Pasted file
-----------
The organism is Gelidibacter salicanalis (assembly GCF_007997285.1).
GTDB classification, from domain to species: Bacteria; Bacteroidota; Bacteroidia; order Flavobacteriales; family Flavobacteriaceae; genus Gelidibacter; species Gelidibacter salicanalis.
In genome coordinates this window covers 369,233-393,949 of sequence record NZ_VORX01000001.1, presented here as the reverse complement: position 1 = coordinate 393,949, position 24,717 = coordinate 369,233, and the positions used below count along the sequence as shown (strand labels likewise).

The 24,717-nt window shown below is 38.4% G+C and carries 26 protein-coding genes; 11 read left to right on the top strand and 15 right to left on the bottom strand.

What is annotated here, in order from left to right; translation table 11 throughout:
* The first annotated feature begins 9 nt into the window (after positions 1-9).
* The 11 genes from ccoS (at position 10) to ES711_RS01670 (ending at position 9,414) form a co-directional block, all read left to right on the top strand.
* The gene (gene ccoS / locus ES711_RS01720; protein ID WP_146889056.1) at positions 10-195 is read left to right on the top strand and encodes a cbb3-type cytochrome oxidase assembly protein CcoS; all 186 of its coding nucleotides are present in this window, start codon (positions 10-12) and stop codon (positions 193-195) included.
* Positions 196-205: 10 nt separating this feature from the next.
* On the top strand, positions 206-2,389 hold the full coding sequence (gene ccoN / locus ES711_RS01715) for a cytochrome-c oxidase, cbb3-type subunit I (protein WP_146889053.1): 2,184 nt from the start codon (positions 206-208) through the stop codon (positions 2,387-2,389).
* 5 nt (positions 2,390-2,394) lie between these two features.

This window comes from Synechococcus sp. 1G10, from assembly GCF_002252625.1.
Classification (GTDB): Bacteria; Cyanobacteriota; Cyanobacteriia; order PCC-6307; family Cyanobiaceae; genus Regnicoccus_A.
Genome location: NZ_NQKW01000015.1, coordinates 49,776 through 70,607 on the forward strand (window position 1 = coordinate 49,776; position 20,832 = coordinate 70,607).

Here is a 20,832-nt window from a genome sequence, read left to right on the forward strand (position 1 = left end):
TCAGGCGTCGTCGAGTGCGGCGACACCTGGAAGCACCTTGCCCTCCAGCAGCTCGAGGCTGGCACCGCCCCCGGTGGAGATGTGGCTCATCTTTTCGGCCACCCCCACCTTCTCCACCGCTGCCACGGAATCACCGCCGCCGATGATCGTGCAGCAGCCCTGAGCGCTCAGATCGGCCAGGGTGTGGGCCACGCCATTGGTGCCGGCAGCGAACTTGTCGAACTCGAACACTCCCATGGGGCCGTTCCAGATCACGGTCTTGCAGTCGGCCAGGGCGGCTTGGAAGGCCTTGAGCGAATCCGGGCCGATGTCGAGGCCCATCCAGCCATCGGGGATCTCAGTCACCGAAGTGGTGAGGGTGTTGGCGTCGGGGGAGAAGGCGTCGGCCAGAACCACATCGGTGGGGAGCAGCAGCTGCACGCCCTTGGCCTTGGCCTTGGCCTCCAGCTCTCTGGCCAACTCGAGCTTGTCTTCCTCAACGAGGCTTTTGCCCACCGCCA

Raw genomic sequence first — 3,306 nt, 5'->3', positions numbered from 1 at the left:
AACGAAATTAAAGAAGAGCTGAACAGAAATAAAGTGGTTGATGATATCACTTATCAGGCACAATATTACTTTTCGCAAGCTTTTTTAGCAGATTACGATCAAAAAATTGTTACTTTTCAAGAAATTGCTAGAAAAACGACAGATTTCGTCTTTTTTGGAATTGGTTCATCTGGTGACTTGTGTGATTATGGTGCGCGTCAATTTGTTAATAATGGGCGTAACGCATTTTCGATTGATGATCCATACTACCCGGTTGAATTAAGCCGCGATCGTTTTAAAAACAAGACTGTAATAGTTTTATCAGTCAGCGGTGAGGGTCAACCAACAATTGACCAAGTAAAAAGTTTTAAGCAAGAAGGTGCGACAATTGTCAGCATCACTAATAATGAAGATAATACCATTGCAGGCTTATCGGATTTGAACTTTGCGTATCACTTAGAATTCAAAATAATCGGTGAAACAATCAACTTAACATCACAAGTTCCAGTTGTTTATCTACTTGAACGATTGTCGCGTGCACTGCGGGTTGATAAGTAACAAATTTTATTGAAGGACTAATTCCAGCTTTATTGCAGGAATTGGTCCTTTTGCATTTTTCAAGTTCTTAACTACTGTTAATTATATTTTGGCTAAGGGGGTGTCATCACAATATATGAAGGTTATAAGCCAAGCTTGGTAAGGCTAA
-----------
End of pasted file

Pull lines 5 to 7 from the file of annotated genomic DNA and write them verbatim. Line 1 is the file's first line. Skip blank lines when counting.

What is annotated here, in order from left to right; translation table 11 throughout:
* The first annotated feature begins 9 nt into the window (after positions 1-9).
* The 11 genes from ccoS (at position 10) to ES711_RS01670 (ending at position 9,414) form a co-directional block, all read left to right on the top strand.